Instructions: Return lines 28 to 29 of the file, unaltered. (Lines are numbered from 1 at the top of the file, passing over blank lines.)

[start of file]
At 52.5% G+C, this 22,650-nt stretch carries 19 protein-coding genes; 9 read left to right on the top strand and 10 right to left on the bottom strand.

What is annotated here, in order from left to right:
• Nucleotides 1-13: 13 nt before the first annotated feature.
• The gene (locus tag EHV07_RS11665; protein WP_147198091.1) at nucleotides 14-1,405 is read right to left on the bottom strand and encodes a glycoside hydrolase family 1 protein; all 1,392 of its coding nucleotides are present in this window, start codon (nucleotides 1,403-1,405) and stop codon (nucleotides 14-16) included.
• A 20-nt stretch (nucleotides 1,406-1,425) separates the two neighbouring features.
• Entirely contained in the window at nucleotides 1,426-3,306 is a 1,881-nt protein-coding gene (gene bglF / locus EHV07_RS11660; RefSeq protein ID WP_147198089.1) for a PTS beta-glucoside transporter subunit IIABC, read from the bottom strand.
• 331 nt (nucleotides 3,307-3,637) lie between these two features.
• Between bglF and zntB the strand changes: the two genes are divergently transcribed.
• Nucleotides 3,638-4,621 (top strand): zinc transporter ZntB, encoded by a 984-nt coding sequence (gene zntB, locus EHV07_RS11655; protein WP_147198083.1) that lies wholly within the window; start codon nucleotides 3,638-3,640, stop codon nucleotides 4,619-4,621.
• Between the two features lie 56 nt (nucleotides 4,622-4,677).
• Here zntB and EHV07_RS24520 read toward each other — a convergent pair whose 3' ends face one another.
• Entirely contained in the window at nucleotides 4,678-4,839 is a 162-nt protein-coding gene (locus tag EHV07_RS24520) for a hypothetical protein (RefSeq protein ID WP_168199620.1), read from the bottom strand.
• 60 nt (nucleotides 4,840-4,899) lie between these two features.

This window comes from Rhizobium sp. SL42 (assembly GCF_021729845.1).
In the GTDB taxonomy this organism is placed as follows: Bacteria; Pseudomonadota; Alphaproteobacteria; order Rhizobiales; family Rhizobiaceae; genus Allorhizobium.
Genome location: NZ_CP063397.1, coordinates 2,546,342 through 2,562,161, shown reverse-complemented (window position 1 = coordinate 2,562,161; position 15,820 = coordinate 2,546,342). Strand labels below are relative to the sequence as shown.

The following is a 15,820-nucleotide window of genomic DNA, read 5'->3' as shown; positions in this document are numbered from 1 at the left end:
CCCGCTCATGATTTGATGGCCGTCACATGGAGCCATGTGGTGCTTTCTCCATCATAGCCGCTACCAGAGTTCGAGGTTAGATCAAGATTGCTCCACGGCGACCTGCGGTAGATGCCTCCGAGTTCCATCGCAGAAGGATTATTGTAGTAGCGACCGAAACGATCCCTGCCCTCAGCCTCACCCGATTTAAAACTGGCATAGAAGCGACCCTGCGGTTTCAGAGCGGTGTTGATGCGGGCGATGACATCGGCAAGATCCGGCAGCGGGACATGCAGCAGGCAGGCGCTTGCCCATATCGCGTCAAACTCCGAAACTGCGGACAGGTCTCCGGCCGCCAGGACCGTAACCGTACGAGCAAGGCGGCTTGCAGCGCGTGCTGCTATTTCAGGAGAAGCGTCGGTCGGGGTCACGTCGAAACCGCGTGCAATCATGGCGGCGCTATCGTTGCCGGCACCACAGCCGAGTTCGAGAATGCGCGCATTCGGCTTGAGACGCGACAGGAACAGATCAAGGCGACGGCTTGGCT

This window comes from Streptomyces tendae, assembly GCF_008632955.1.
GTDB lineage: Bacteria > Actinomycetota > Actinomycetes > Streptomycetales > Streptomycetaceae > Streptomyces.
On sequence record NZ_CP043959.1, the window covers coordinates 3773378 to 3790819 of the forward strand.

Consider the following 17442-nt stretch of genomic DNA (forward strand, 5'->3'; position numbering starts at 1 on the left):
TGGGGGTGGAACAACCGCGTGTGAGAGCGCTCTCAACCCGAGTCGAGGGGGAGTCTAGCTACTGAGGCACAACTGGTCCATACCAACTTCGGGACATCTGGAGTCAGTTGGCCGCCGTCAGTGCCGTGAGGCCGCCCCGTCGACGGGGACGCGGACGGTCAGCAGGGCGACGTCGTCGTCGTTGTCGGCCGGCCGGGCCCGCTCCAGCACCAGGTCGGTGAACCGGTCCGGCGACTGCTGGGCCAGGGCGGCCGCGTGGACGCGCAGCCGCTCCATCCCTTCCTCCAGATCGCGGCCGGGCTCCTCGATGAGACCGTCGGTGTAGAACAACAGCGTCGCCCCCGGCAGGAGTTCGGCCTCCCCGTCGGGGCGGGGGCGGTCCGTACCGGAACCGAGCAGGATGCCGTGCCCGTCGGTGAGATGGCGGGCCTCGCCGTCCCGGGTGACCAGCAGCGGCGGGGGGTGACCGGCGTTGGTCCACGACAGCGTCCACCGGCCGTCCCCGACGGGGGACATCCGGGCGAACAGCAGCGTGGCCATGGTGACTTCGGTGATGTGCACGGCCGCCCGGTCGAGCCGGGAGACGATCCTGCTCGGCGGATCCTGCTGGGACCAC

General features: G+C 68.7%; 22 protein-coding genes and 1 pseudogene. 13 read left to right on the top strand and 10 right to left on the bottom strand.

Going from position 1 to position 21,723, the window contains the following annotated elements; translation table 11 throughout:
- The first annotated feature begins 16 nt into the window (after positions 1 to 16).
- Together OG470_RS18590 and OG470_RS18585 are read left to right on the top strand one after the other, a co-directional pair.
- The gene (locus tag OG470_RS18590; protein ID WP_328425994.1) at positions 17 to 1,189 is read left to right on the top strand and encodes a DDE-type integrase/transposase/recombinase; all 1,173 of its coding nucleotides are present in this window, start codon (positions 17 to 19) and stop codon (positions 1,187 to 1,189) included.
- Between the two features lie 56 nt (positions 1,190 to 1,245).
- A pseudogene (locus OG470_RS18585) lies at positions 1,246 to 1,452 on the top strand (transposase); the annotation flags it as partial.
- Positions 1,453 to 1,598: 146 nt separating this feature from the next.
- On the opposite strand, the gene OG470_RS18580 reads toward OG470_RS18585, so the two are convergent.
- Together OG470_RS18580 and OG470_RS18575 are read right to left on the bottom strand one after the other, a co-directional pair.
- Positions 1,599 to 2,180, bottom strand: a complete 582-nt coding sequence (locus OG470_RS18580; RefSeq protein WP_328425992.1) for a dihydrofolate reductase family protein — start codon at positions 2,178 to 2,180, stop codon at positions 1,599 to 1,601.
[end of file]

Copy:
- The gene (locus tag OG470_RS18590; protein ID WP_328425994.1) at positions 17 to 1,189 is read left to right on the top strand and encodes a DDE-type integrase/transposase/recombinase; all 1,173 of its coding nucleotides are present in this window, start codon (positions 17 to 19) and stop codon (positions 1,187 to 1,189) included.
- Between the two features lie 56 nt (positions 1,190 to 1,245).